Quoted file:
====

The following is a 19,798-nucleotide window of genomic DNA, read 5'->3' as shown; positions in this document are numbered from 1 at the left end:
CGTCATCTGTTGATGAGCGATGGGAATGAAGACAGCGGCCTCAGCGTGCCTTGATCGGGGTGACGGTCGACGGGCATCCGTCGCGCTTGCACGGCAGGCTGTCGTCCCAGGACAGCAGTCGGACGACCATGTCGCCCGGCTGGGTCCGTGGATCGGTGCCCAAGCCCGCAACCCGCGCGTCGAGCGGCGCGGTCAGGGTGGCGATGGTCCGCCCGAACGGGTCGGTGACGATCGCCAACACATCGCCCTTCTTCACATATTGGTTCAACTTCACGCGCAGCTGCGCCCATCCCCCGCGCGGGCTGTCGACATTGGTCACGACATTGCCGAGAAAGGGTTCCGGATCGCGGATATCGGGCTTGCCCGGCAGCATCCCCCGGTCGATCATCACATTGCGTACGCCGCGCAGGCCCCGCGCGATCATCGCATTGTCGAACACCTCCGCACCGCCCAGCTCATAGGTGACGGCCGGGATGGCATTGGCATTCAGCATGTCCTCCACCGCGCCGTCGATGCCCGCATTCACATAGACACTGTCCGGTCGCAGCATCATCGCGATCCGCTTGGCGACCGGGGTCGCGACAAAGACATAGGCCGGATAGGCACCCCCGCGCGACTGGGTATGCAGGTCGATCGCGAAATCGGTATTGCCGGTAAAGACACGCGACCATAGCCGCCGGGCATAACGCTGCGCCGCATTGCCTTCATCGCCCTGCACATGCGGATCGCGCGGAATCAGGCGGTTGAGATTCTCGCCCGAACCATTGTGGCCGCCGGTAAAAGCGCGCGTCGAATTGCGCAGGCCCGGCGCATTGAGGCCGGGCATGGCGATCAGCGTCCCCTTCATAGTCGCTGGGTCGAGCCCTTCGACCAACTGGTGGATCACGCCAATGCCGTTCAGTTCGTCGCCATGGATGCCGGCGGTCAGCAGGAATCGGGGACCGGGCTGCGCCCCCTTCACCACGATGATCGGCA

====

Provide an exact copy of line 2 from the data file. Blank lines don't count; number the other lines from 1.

CGTCATCTGTTGATGAGCGATGGGAATGAAGACAGCGGCCTCAGCGTGCCTTGATCGGGGTGACGGTCGACGGGCATCCGTCGCGCTTGCACGGCAGGCTGTCGTCCCAGGACAGCAGTCGGACGACCATGTCGCCCGGCTGGGTCCGTGGATCGGTGCCCAAGCCCGCAACCCGCGCGTCGAGCGGCGCGGTCAGGGTGGCGATGGTCCGCCCGAACGGGTCGGTGACGATCGCCAACACATCGCCCTTCTTCACATATTGGTTCAACTTCACGCGCAGCTGCGCCCATCCCCCGCGCGGGCTGTCGACATTGGTCACGACATTGCCGAGAAAGGGTTCCGGATCGCGGATATCGGGCTTGCCCGGCAGCATCCCCCGGTCGATCATCACATTGCGTACGCCGCGCAGGCCCCGCGCGATCATCGCATTGTCGAACACCTCCGCACCGCCCAGCTCATAGGTGACGGCCGGGATGGCATTGGCATTCAGCATGTCCTCCACCGCGCCGTCGATGCCCGCATTCACATAGACACTGTCCGGTCGCAGCATCATCGCGATCCGCTTGGCGACCGGGGTCGCGACAAAGACATAGGCCGGATAGGCACCCCCGCGCGACTGGGTATGCAGGTCGATCGCGAAATCGGTATTGCCGGTAAAGACACGCGACCATAGCCGCCGGGCATAACGCTGCGCCGCATTGCCTTCATCGCCCTGCACATGCGGATCGCGCGGAATCAGGCGGTTGAGATTCTCGCCCGAACCATTGTGGCCGCCGGTAAAAGCGCGCGTCGAATTGCGCAGGCCCGGCGCATTGAGGCCGGGCATGGCGATCAGCGTCCCCTTCATAGTCGCTGGGTCGAGCCCTTCGACCAACTGGTGGATCACGCCAATGCCGTTCAGTTCGTCGCCATGGATGCCGGCGGTCAGCAGGAATCGGGGACCGGGCTGCGCCCCCTTCACCACGATGATCGGCA